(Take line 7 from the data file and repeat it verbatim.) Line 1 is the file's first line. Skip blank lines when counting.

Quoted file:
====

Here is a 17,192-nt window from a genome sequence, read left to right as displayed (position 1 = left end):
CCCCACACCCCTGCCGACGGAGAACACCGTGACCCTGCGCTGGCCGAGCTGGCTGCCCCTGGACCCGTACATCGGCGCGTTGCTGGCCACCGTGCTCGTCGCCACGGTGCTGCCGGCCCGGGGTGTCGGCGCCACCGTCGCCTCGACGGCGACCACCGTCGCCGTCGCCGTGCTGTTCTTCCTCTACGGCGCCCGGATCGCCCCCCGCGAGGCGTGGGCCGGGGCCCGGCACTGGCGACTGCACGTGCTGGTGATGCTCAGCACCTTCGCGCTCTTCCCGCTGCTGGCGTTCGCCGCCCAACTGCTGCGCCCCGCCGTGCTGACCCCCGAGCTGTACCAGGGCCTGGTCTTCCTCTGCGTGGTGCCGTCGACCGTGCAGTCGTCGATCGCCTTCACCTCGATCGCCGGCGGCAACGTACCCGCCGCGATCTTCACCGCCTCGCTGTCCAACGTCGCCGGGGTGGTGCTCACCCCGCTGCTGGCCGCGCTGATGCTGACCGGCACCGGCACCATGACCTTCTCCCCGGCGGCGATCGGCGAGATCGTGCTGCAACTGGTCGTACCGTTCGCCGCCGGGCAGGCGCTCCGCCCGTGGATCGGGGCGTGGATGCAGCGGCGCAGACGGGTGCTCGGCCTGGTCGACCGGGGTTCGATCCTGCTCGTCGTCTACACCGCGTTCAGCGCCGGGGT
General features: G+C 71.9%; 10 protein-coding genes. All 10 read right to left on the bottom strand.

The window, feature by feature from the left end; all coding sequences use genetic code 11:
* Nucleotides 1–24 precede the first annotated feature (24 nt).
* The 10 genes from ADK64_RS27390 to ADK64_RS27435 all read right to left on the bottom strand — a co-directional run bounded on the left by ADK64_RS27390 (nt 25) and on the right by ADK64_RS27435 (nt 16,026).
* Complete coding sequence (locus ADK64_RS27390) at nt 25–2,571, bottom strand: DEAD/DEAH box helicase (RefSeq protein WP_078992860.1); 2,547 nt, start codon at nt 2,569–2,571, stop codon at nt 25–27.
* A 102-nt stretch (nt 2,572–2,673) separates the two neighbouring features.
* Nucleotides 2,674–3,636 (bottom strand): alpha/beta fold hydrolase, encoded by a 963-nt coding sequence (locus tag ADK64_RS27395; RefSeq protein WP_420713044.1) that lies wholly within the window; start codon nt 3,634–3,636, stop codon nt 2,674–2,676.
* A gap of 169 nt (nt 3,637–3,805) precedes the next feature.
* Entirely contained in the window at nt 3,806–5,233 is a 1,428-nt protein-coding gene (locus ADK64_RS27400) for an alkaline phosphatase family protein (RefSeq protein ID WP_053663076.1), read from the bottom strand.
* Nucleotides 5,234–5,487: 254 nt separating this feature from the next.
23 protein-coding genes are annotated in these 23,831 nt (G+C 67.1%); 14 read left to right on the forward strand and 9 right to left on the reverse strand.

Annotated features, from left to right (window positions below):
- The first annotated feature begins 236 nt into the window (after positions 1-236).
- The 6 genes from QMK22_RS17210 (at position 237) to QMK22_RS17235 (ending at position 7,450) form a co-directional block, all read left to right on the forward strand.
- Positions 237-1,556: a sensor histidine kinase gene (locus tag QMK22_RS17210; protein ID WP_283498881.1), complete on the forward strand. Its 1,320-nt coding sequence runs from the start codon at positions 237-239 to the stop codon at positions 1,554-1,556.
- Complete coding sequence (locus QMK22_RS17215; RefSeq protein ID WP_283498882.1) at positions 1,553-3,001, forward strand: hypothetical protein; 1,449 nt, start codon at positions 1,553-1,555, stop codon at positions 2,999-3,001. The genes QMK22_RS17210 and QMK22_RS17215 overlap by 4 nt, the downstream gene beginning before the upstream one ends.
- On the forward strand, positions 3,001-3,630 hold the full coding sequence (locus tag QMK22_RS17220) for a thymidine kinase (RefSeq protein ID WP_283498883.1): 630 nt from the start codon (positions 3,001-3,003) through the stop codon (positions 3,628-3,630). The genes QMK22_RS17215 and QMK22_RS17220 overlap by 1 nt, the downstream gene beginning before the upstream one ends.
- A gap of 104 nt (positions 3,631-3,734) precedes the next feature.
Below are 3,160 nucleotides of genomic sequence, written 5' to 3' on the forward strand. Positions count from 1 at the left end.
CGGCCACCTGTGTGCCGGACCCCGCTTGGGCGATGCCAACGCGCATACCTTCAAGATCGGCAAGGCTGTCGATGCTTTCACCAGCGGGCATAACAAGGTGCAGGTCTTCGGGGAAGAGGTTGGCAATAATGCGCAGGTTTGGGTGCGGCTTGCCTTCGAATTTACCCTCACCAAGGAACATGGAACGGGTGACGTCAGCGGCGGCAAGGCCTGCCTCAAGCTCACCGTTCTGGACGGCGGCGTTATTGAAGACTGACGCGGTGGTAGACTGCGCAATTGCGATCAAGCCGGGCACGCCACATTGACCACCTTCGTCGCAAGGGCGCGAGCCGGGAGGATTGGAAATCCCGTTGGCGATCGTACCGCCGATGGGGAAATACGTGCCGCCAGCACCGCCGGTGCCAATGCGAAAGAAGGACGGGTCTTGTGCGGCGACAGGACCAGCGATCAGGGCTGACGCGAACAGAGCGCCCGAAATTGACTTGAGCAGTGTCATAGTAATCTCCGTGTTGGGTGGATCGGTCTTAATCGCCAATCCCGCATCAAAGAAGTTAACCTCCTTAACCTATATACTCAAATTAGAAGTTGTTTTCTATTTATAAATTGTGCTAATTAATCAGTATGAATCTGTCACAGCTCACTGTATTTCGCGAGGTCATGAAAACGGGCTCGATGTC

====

* Complete coding sequence (locus ADK64_RS27390) at nt 25–2,571, bottom strand: DEAD/DEAH box helicase (RefSeq protein WP_078992860.1); 2,547 nt, start codon at nt 2,569–2,571, stop codon at nt 25–27.